The growth for electric vehicles, and also the startup of two new factories, one in Germany. They just held the ribbon cutting. And then in Texas, where they have a grand opening scheduled two weeks from now. So, these are the reasons why we upgraded the stock from hold to buy in early January, because they're entering really a new growth phase with the startup of these two new factories that will increase their annual vehicle production capacity dramatically. And so that's what's really driving the earnings growth going forward.

- And got on top of that, we're also seeing that Tesla may have plans to double down in China to meet demand. What is the strategy there? And then against that backdrop where you have the Russia-Ukraine conflict, now with this manufacturing facility in Germany, and then you have some of these COVID production shutdowns in China as a result of some of these outbreaks there.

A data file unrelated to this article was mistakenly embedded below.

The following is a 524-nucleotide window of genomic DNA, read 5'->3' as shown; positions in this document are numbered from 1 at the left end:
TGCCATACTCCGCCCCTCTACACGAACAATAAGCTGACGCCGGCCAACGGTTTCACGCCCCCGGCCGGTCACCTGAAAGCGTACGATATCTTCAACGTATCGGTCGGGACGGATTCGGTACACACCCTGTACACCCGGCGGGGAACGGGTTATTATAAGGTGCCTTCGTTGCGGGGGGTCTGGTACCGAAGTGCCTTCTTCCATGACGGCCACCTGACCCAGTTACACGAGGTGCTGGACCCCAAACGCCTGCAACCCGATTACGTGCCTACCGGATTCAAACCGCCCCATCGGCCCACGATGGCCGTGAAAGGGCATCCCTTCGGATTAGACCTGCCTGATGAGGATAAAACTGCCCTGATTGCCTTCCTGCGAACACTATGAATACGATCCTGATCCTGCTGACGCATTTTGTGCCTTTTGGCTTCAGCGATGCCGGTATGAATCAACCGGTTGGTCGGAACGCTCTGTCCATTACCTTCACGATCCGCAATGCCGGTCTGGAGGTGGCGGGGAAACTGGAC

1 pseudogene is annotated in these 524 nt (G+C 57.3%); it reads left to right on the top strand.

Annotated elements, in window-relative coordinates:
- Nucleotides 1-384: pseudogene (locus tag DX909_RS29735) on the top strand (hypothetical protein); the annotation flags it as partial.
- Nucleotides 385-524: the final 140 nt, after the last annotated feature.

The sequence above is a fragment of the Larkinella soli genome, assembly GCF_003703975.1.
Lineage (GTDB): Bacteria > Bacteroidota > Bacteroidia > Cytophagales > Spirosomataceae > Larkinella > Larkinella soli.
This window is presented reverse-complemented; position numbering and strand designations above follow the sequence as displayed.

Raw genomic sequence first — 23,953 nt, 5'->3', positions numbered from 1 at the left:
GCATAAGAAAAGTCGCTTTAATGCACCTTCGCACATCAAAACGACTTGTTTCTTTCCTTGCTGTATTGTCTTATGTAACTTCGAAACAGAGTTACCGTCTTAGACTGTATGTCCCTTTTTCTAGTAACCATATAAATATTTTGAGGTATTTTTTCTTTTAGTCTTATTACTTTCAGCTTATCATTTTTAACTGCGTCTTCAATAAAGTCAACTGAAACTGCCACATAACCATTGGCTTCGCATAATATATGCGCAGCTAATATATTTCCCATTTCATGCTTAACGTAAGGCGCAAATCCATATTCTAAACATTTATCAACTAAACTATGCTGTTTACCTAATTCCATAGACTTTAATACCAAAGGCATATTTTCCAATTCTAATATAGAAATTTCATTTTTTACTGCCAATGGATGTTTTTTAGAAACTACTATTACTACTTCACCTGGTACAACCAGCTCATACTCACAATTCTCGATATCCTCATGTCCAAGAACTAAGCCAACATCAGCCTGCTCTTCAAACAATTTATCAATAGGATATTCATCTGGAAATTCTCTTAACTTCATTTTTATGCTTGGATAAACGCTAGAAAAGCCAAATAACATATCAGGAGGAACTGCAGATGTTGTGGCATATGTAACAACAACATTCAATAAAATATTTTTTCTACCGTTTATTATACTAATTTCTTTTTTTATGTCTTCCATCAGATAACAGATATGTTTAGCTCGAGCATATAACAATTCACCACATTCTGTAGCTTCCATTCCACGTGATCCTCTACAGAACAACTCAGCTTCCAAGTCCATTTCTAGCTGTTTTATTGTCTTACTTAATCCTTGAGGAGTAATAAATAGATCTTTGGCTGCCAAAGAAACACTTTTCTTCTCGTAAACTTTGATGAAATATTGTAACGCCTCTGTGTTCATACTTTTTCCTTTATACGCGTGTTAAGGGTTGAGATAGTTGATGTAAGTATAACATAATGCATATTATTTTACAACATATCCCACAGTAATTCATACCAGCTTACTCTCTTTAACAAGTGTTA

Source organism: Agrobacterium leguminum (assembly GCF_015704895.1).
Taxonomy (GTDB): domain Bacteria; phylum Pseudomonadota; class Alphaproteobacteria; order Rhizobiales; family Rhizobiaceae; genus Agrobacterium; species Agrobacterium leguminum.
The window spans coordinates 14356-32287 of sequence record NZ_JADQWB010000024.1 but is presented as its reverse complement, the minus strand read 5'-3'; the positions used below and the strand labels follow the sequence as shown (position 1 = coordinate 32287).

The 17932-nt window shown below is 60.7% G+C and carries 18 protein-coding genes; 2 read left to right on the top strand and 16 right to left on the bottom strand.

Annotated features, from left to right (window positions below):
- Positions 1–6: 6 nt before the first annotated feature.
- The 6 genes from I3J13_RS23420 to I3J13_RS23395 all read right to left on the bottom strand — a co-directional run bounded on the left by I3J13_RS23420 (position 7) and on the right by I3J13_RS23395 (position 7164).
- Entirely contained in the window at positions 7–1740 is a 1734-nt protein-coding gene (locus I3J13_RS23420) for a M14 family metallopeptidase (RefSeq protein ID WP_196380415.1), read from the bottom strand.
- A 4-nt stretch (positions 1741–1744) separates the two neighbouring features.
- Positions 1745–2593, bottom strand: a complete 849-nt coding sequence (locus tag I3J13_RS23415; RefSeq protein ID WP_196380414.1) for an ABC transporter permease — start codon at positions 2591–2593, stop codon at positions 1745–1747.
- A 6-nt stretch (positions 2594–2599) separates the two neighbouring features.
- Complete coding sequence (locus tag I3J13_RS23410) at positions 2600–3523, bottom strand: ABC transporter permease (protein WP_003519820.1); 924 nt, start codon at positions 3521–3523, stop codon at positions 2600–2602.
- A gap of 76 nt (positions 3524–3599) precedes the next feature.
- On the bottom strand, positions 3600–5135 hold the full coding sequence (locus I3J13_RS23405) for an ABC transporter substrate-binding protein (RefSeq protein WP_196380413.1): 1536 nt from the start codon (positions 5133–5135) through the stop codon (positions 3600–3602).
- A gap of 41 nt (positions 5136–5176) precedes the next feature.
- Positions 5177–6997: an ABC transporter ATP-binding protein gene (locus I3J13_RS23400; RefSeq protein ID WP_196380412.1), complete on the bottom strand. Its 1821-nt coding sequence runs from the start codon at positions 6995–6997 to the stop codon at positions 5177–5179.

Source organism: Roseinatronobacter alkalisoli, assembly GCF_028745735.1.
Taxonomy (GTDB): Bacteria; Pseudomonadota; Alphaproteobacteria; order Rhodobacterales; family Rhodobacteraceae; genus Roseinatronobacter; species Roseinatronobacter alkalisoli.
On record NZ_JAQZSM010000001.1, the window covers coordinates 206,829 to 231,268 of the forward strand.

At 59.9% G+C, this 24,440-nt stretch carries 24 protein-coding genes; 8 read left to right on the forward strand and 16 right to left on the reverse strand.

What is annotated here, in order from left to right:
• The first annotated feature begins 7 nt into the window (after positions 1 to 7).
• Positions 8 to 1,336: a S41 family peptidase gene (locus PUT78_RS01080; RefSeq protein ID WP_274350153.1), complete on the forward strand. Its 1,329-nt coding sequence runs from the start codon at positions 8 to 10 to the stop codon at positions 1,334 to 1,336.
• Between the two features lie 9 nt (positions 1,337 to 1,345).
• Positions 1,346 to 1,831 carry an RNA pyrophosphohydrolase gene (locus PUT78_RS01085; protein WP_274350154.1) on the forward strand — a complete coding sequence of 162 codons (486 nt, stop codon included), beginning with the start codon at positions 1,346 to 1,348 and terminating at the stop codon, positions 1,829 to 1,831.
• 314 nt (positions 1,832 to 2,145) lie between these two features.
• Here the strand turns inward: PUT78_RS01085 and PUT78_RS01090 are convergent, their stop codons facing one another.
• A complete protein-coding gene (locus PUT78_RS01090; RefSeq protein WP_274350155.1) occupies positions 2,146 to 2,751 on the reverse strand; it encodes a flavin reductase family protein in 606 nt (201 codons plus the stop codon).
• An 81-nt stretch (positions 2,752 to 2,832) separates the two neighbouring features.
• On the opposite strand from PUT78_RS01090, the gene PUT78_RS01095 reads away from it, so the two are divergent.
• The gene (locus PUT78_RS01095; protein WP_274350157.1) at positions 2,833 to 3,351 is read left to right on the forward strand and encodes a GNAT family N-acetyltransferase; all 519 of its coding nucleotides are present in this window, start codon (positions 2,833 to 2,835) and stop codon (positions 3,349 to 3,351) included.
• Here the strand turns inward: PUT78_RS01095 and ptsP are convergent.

- Yeah, their strategy really is to do what they can to increase production. They have a goal of increasing their annual auto sales from about a half million vehicles sold in 2020, to 20 million by the year 2030. So, that's growth of 40x that needs to happen. And so, they're going to have to really accelerate their growth by building new factories. The Texas and Germany factories essentially doubles their number of operating factories from two to four. And we believe they're looking at other factories around the world.

So this increased geographic diversification is really going to help Tesla's growth in other markets, and achieve economies of scale, which should help drive down their costs.

- Garrett, were of similar age. Usually not much good comes from dancing at our age, but what did you think of his dance moves yesterday in Germany, and can he meet these goals of 500,000 vehicles a year from the Gigafactory?